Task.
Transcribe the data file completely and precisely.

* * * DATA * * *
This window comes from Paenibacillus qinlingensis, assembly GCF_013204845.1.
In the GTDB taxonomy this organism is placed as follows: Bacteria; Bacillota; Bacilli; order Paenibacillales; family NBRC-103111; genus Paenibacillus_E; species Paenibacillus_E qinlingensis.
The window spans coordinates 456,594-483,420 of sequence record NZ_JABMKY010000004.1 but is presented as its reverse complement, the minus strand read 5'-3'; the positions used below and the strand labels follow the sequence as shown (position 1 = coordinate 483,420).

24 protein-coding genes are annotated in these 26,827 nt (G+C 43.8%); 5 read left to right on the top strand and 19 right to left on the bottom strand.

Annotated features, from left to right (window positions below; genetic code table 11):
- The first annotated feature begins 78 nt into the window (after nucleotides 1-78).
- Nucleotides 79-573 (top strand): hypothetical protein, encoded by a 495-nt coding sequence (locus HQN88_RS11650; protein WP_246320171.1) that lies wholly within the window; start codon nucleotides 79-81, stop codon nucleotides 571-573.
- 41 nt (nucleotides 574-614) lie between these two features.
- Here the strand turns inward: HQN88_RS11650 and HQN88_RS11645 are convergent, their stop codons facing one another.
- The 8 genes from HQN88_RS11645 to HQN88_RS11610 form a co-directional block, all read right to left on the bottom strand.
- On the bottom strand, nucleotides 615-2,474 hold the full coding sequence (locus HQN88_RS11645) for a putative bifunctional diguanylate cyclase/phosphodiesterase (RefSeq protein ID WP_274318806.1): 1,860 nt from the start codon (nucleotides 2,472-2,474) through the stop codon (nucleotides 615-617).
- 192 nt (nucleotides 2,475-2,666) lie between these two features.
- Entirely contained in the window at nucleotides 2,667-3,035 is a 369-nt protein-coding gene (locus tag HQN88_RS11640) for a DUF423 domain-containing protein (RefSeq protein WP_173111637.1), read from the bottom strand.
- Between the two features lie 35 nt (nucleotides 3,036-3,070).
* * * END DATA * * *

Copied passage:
This window comes from Paenibacillus qinlingensis, assembly GCF_013204845.1.
In the GTDB taxonomy this organism is placed as follows: Bacteria; Bacillota; Bacilli; order Paenibacillales; family NBRC-103111; genus Paenibacillus_E; species Paenibacillus_E qinlingensis.
The window spans coordinates 456,594-483,420 of sequence record NZ_JABMKY010000004.1 but is presented as its reverse complement, the minus strand read 5'-3'; the positions used below and the strand labels follow the sequence as shown (position 1 = coordinate 483,420).

24 protein-coding genes are annotated in these 26,827 nt (G+C 43.8%); 5 read left to right on the top strand and 19 right to left on the bottom strand.

Annotated features, from left to right (window positions below; genetic code table 11):
- The first annotated feature begins 78 nt into the window (after nucleotides 1-78).
- Nucleotides 79-573 (top strand): hypothetical protein, encoded by a 495-nt coding sequence (locus HQN88_RS11650; protein WP_246320171.1) that lies wholly within the window; start codon nucleotides 79-81, stop codon nucleotides 571-573.
- 41 nt (nucleotides 574-614) lie between these two features.
- Here the strand turns inward: HQN88_RS11650 and HQN88_RS11645 are convergent, their stop codons facing one another.
- The 8 genes from HQN88_RS11645 to HQN88_RS11610 form a co-directional block, all read right to left on the bottom strand.
- On the bottom strand, nucleotides 615-2,474 hold the full coding sequence (locus HQN88_RS11645) for a putative bifunctional diguanylate cyclase/phosphodiesterase (RefSeq protein ID WP_274318806.1): 1,860 nt from the start codon (nucleotides 2,472-2,474) through the stop codon (nucleotides 615-617).
- 192 nt (nucleotides 2,475-2,666) lie between these two features.
- Entirely contained in the window at nucleotides 2,667-3,035 is a 369-nt protein-coding gene (locus tag HQN88_RS11640) for a DUF423 domain-containing protein (RefSeq protein WP_173111637.1), read from the bottom strand.
- Between the two features lie 35 nt (nucleotides 3,036-3,070).